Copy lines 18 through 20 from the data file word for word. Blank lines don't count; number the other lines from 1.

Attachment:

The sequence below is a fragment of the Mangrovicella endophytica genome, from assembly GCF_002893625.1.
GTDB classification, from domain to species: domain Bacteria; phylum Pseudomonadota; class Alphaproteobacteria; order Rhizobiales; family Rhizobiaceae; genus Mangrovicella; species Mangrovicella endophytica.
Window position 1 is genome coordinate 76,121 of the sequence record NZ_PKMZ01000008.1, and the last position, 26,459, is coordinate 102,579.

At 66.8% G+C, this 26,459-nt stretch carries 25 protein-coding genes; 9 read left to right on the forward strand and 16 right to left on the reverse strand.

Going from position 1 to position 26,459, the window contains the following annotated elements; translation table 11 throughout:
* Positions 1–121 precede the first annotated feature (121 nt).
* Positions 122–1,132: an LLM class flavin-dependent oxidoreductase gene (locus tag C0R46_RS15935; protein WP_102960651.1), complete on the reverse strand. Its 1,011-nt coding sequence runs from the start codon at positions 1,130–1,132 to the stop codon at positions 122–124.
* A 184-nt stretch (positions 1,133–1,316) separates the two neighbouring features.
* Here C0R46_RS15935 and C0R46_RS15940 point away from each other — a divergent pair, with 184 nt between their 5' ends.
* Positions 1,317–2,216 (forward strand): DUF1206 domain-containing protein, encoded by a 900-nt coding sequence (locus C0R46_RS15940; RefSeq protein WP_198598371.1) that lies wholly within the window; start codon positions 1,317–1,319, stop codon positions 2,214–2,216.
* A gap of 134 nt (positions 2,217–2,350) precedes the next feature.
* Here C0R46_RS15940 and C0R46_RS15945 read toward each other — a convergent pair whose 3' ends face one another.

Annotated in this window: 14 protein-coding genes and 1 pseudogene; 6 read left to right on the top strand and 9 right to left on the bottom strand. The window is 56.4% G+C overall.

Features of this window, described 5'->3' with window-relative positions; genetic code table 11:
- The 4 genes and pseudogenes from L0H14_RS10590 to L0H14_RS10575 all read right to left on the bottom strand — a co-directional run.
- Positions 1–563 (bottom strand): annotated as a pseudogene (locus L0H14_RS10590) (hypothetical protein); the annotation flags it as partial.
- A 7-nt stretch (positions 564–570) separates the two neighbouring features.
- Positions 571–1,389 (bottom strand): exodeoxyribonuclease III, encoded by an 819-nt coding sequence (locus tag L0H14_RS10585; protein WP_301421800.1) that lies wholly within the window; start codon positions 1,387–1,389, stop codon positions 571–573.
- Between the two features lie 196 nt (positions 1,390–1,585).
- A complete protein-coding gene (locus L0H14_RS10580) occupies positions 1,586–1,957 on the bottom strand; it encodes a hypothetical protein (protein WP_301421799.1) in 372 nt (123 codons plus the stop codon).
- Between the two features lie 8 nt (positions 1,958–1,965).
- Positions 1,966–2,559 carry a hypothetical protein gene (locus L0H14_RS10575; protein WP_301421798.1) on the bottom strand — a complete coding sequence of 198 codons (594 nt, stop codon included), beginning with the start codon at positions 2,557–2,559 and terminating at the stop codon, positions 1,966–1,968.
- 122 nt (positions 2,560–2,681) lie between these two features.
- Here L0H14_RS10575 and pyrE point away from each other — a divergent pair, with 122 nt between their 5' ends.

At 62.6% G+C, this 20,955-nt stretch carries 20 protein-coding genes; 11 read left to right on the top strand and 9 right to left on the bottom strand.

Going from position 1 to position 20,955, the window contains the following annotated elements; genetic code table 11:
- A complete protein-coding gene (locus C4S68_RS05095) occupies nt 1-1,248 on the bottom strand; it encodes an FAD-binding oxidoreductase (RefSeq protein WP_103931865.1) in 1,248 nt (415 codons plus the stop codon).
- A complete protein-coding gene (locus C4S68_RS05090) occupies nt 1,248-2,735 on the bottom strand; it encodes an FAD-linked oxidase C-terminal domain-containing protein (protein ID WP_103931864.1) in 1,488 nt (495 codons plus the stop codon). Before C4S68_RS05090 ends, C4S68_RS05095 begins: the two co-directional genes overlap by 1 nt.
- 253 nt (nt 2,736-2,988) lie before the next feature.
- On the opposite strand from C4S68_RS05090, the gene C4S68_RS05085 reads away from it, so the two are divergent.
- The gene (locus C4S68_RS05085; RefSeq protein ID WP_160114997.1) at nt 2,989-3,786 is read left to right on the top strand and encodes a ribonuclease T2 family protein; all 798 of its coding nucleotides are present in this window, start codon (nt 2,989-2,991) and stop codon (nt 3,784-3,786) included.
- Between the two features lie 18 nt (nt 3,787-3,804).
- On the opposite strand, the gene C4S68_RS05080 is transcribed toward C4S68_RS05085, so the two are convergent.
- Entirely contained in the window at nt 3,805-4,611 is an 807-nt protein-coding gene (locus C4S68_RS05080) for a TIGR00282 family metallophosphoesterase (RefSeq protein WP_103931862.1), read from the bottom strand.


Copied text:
- Positions 571–1,389 (bottom strand): exodeoxyribonuclease III, encoded by an 819-nt coding sequence (locus tag L0H14_RS10585; protein WP_301421800.1) that lies wholly within the window; start codon positions 1,387–1,389, stop codon positions 571–573.
- Between the two features lie 196 nt (positions 1,390–1,585).
- A complete protein-coding gene (locus L0H14_RS10580) occupies positions 1,586–1,957 on the bottom strand; it encodes a hypothetical protein (protein WP_301421799.1) in 372 nt (123 codons plus the stop codon).